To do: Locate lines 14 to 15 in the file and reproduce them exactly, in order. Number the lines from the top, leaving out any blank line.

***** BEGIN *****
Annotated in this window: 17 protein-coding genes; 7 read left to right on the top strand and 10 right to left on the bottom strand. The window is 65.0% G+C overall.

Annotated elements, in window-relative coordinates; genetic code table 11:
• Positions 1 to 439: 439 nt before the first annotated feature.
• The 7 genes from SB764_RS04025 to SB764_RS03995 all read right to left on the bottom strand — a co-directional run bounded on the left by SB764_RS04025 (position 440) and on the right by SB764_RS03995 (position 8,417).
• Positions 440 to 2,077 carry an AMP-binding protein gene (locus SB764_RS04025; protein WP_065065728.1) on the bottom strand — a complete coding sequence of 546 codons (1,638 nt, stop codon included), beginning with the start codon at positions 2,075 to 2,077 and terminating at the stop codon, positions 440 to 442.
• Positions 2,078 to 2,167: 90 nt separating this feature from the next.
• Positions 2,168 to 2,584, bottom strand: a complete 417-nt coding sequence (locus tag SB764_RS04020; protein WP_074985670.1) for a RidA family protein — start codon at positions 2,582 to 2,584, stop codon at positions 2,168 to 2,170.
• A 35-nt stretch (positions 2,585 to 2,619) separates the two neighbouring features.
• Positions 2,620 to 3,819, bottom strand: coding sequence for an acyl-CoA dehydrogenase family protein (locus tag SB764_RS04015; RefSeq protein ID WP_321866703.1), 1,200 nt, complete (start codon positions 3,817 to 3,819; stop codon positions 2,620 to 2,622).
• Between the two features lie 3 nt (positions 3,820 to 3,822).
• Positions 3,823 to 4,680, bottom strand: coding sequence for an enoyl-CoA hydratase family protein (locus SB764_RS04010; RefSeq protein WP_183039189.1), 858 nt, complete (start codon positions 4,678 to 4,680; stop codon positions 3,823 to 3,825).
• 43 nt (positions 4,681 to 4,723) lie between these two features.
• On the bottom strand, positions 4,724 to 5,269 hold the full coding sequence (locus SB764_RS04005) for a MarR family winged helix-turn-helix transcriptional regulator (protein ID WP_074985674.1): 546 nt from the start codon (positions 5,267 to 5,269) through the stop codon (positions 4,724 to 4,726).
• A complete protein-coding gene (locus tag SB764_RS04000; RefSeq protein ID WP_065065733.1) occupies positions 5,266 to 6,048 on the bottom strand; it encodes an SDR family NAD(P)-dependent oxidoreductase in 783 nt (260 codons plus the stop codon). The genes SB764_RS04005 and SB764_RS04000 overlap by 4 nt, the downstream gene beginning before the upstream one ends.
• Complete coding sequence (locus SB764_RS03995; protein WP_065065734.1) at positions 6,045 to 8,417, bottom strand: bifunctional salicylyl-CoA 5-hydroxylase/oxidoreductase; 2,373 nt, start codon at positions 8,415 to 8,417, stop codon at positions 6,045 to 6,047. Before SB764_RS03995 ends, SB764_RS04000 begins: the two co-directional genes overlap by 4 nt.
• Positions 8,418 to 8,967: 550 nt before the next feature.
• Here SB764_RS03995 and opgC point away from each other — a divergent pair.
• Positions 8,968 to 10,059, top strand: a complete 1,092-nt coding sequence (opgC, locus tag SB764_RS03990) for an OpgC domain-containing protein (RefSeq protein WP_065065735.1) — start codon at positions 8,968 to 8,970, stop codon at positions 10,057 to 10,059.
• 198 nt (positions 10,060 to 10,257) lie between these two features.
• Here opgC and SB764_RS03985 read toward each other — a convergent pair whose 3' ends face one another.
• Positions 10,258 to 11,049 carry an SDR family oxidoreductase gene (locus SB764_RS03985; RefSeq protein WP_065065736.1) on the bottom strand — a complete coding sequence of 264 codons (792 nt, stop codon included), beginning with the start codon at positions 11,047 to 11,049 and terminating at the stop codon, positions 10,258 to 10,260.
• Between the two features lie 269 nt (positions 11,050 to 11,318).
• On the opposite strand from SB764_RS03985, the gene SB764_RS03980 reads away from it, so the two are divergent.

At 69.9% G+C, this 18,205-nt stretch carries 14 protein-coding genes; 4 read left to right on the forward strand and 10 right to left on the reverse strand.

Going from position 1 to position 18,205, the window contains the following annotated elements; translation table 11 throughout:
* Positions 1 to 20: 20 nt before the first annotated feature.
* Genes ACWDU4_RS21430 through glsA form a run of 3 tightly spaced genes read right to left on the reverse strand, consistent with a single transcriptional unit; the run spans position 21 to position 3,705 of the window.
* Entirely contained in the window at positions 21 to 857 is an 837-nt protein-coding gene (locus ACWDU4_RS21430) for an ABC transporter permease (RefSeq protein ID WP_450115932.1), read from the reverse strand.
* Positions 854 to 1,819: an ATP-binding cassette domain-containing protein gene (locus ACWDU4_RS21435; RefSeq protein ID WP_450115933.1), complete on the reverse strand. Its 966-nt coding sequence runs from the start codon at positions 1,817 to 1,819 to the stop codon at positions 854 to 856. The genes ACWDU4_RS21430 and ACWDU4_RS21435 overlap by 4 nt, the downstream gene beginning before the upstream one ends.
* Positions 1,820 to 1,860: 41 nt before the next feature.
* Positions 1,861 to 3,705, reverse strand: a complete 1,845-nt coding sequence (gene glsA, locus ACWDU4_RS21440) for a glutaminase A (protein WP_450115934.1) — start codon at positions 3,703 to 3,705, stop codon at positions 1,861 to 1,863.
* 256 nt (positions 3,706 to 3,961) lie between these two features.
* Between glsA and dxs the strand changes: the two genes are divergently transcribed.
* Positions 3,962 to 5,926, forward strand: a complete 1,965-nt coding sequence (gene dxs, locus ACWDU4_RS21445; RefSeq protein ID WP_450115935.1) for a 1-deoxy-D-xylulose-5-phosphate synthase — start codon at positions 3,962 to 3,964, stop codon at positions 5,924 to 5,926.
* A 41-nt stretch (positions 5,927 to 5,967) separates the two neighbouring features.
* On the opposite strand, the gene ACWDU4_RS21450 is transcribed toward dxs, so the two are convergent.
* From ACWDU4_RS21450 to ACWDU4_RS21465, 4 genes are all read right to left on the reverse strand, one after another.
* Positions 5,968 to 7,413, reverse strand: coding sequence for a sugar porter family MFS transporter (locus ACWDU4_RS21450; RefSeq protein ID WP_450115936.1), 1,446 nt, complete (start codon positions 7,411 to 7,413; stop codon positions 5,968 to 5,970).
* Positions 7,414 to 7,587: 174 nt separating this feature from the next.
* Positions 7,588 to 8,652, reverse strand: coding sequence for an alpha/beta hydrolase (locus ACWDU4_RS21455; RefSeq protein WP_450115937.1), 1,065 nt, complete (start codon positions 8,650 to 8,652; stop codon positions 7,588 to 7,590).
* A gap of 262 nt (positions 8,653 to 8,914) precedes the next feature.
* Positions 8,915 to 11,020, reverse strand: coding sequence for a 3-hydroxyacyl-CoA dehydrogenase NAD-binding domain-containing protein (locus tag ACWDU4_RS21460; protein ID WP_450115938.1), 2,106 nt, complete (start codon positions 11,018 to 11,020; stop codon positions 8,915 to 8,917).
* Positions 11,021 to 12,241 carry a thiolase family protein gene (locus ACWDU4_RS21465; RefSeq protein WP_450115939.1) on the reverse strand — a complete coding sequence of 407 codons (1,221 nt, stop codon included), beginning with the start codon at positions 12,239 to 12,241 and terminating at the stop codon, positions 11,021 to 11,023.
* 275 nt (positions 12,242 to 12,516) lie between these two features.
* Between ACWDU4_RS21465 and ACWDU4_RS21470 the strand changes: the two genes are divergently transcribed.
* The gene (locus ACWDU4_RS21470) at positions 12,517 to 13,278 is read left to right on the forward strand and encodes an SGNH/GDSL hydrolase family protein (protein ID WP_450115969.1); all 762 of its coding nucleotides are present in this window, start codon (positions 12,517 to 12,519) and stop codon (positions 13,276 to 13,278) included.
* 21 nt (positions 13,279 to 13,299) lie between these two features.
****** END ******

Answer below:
• A complete protein-coding gene (locus tag SB764_RS04000; RefSeq protein ID WP_065065733.1) occupies positions 5,266 to 6,048 on the bottom strand; it encodes an SDR family NAD(P)-dependent oxidoreductase in 783 nt (260 codons plus the stop codon). The genes SB764_RS04005 and SB764_RS04000 overlap by 4 nt, the downstream gene beginning before the upstream one ends.
• Complete coding sequence (locus SB764_RS03995; protein WP_065065734.1) at positions 6,045 to 8,417, bottom strand: bifunctional salicylyl-CoA 5-hydroxylase/oxidoreductase; 2,373 nt, start codon at positions 8,415 to 8,417, stop codon at positions 6,045 to 6,047. Before SB764_RS03995 ends, SB764_RS04000 begins: the two co-directional genes overlap by 4 nt.